of uny funds they might collect.
With the Students' Council worrying
about ways and means to collect
money for the Union Building they
were quite right in keeping this
money at  home.
However these were not the reasons for their decision. They considered that insofar as they did not contribute to local charities they were
not Justified in contributing to
Spain. Recent Investigations of slmi-
lur charities have shown thut more
often thun not money has not
arrived  at  its  destination.
Gov'nor General Medalist
Returns to Alma Mater
Of medium height with a small
moustache, he looks more like the
typical business man than a professor. Who Is he? Harold Smith,
M.A.. Ph.D.. professor ln the Department of Physics at U.B.C, and a
former student at this University.
GOLD  MEDALLIST
Dr. Smith attended High School ln
Vancouver, for some time at John
Oliver. In his third year at U.B.C.
he took the University scholarship
as head of the Arts class for that
year, and the following year, 1927,
won the governor-general's gold medal  for leading the graduating class.
He took his M.A. in Mathematics
and Physics here in 1029, and from
1927 to 1929 assisted In tho Department of Mathematics and acted as
demonstrator in the Physics Department.
PHYSICS   RESEARCH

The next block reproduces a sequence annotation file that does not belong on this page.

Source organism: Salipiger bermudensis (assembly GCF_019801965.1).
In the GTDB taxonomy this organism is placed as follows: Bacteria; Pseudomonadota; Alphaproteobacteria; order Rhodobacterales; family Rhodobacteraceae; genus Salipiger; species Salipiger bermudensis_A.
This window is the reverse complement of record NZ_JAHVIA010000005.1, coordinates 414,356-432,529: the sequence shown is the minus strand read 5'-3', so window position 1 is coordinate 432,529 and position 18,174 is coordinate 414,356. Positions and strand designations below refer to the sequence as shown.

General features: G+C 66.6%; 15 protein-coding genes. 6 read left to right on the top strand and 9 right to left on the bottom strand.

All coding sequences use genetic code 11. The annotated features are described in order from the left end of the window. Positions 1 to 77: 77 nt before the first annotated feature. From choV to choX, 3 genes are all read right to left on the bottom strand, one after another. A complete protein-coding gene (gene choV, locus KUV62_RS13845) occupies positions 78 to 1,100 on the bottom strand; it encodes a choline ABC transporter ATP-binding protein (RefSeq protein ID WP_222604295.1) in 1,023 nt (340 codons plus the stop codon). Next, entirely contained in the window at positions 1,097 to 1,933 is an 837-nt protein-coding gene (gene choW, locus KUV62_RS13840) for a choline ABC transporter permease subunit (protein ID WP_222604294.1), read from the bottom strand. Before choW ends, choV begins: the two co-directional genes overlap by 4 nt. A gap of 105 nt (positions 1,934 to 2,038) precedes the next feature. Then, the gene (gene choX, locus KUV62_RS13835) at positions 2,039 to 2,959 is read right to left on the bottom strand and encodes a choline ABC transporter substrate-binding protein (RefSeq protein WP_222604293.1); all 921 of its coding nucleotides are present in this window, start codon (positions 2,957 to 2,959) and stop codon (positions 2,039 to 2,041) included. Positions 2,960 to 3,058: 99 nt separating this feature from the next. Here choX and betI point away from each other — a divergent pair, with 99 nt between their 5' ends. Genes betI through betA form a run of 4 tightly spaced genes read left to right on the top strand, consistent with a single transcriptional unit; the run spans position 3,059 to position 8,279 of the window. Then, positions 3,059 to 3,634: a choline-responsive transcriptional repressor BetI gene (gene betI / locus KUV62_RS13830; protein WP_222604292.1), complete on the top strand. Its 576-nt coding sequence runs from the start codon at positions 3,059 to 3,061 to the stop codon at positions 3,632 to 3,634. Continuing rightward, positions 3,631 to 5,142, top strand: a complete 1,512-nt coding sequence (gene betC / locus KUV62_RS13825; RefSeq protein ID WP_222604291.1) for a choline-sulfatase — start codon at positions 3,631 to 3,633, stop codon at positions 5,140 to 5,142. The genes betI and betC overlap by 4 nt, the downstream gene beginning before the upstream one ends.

AT   TORONTO
The following three years Dr.
Smith spent In research work ln
physics at the University of Toronto working under the late Sir John
McLennan. During this time he was
aided in his efforts by three scholarships from the National Research
Council of Canada. It was here ln
1930 that he received his M.A. in
physics, and  In 1933 his Ph.D.
A memlier of the staff of the
University of Toronto from 1032
to 1035, he turned In the latter
year, to Industrial  research, ehelf-
ly In the low temperature Held.
Here he distinguished himself In
the realm of science by devising a
simple method, successfully used,
for removing n forty-ton shaft
from one of the 75,000 h.p. generator units In tho Niagara Falls plant
of the Ontario Hydro-Electric System.
HONORARY PRESIDENT
OF  SCIENCE  '42
In September of this year Dr.
Smith received an appointment as
lecturer in the Department of Physics at U.B.C. and returned to his Old
Alma Mater. He has since been
elected honorary president of Science '42.
Dr. Smith, In speaking of this
University, said that he had been
Impressed hy the number of graduates who were holding Influential